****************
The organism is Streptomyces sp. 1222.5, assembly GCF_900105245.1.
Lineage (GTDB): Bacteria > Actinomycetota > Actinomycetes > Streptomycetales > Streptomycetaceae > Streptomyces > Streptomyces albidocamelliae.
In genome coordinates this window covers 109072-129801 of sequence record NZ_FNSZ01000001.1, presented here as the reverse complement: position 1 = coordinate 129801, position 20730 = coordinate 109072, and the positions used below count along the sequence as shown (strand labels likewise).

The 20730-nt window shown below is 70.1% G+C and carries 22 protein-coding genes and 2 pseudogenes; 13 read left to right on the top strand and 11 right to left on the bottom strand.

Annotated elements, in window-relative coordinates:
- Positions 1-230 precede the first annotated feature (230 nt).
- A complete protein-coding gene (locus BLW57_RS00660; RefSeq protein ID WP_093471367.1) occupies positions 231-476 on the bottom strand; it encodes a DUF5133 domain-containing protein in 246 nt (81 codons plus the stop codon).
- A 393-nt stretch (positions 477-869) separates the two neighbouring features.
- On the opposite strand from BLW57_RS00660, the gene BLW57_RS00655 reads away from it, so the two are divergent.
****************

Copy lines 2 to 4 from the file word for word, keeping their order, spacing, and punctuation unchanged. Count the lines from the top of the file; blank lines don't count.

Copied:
Lineage (GTDB): Bacteria > Actinomycetota > Actinomycetes > Streptomycetales > Streptomycetaceae > Streptomyces > Streptomyces albidocamelliae.
In genome coordinates this window covers 109072-129801 of sequence record NZ_FNSZ01000001.1, presented here as the reverse complement: position 1 = coordinate 129801, position 20730 = coordinate 109072, and the positions used below count along the sequence as shown (strand labels likewise).

The 20730-nt window shown below is 70.1% G+C and carries 22 protein-coding genes and 2 pseudogenes; 13 read left to right on the top strand and 11 right to left on the bottom strand.